As we come to consider the words of Jesus in John 15, the first thing that should strike us is that Jesus uses the word ‘love’ a lot in this passage. The Greek wards agapao/agape did not appear in vv. 1-8, but are found 9 times in these verses. These words are prominent throughout what is sometimes called the ‘Farewell Discourses’ of chapters 13-17. Altogether the verb is used 24 times in those chapters (and 13 times in the rest of the book) and the noun occurring 6 times (and only once in the rest of the book).
In these verses, this verb refers to:
The love that the Father has for the Son (v. 9, see also 17:23, 24, 26)
The love that Jesus' has for his followers, his disciples (vv. 9, 12, see also 13:34)
The love that the disciples must have for each other (vv. 12, 17, see also 13:34-35)
The noun refers to:
Jesus' love (v. 9, 10)
The Father's love (v. 10)
Human (Jesus') love that lays down one's life for another (v. 13)
John’s use of agapao/agape is closely related to John’s use of phileo/philos (vv. 13, 14, 15).
Gail O'Day (John, New Interpreter's Bible) writes:
"The Fourth Gospel uses the two Greek verbs for "love (agapao and phileo) interchangeably (cf., eg., 13:2 and 20:2; 5:20 and 10:17), so when Jesus speaks of friends [philos] here, he is really saying "those who are loved" (cf. the description of Lazarus at 11:3, 11).... A comparison of 14:15 and 21 with 15:14 suggests that to be Jesus' friend and to love Jesus are synonymous, because both are defined as keeping Jesus' commandments." [p. 758]
It is interesting to notes that in this passage there is no mention of the disciples loving Jesus or God because the emphasis in our text is on God's love for us and our love for one another.
Philip Yancy (What's So Amazing about Grace?) writes about this:
"Not long ago I received in the mail a postcard from a friend that had on it only six words, "I am the one Jesus loves." I smiled when I saw the return address, for my strange friend excels at these pious slogans. When I called him, though, he told me the slogan came from the author and speaker Brennan Manning. At a seminar, Manning referred to Jesus' closest friend on earth, the disciple named John, identified in the Gospels as "the one Jesus loved." Manning said, "If John were to be asked, 'What is your primary identity in life?' he would not reply, 'I am a disciple, an apostle, an evangelist, an author of one of the four Gospels,' but rather, 'I am the one Jesus loves.'"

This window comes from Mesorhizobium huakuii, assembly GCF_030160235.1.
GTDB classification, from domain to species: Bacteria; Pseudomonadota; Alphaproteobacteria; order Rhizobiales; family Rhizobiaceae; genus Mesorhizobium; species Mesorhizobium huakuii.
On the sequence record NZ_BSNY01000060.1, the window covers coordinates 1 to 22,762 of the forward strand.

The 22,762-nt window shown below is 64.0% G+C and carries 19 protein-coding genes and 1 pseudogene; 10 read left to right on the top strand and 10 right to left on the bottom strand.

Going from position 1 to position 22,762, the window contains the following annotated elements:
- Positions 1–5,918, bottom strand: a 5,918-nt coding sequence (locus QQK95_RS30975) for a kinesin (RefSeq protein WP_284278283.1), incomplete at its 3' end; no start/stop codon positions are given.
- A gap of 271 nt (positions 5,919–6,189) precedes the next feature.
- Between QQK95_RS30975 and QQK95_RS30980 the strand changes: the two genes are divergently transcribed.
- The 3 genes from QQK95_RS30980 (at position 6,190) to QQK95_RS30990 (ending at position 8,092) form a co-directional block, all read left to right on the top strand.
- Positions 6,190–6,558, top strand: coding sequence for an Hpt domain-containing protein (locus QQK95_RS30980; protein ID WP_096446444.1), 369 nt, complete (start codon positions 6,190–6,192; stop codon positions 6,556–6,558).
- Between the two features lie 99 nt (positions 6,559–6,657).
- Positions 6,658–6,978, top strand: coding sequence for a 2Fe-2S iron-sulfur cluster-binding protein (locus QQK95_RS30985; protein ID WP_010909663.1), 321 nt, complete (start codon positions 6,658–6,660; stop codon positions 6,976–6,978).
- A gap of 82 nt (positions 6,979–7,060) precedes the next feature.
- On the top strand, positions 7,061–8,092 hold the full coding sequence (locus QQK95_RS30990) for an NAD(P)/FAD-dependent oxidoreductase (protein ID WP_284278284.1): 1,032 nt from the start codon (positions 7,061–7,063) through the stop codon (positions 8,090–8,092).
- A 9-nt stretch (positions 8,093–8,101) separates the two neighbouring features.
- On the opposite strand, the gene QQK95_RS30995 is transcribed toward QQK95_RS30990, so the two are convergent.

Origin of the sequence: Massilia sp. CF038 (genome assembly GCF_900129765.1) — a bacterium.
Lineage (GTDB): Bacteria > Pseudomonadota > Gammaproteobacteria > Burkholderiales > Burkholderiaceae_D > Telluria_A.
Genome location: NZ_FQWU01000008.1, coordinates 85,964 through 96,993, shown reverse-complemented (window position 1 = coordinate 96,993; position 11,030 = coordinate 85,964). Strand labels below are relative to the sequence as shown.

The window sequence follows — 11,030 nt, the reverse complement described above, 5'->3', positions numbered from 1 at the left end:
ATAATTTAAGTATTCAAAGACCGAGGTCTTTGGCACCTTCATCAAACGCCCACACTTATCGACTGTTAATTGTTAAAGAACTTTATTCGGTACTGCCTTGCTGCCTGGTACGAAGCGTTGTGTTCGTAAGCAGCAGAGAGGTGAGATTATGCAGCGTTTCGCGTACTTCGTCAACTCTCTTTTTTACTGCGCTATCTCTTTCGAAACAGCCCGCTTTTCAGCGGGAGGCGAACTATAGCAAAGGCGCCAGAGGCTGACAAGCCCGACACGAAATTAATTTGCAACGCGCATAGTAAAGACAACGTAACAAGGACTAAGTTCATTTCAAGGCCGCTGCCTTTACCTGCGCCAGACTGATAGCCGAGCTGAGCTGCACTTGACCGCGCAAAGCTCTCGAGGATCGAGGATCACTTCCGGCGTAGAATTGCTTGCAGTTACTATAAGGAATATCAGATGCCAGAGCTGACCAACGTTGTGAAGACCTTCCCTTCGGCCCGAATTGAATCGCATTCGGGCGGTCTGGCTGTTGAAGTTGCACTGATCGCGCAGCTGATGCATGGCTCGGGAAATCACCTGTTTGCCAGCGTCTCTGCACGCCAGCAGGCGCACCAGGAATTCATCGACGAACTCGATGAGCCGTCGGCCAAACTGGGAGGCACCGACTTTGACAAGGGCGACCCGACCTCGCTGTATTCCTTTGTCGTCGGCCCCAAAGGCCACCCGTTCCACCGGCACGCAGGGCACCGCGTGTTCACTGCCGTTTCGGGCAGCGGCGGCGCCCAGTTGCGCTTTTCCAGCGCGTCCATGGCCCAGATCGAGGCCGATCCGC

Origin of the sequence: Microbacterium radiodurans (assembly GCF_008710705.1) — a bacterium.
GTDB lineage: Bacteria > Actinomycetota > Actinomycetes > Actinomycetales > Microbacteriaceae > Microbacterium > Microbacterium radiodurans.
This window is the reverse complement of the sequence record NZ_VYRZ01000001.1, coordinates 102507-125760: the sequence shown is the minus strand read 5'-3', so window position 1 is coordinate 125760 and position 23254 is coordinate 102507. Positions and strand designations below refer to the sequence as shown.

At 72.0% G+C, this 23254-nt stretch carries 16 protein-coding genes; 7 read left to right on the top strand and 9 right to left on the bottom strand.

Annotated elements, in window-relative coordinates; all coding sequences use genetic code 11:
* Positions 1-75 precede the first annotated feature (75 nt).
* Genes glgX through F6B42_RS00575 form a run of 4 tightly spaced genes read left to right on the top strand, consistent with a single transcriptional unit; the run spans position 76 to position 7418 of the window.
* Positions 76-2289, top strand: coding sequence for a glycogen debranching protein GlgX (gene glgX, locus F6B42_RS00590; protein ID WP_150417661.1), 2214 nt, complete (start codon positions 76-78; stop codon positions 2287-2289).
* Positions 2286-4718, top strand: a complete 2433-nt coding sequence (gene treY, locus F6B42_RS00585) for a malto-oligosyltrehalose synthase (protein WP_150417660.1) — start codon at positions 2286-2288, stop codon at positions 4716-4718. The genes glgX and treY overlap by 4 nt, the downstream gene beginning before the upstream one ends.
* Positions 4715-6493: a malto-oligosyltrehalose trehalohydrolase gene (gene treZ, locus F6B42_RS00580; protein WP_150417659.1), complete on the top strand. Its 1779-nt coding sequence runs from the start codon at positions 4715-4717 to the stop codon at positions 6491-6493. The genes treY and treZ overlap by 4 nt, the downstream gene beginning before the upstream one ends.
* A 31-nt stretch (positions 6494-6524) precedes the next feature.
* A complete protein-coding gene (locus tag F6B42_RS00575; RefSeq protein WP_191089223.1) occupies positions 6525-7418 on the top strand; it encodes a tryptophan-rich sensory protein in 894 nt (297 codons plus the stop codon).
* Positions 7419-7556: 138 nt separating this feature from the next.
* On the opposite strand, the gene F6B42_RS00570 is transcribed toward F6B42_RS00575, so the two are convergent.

What would it mean, I ask myself, if I too came to the place where I saw my primary identity in life as "the one Jesus loves"? How differently would I view myself at the end of a day?
Sociologists have a theory of the looking-glass self: you become what the most important person in your life (wife, father, boss, etc.) thinks you are. How would my life change if I truly believed the Bible's astounding words about God's love for me, if I looked in the mirror and saw what God sees?
Brennan Manning tells the story of an Irish priest who, on a walking tour of a rural parish, sees an old peasant kneeling by the side of the road, praying. Impressed, the priest says to the man, "You must be very close to God." The peasant looks up from his prayers, thinks a moment, and then smiles, "Yes, he's very fond of me." [pp. 68-69]
Today, may you believe that you are someone that Jesus loves.
To quote O'Day again:
"Jesus reminds the disciples (including the readers) that their place with him is the result of his initiative, not theirs; relationship with Jesus is ultimately a result of God's grace (cf. 6:37-39, 44)." [p. 759]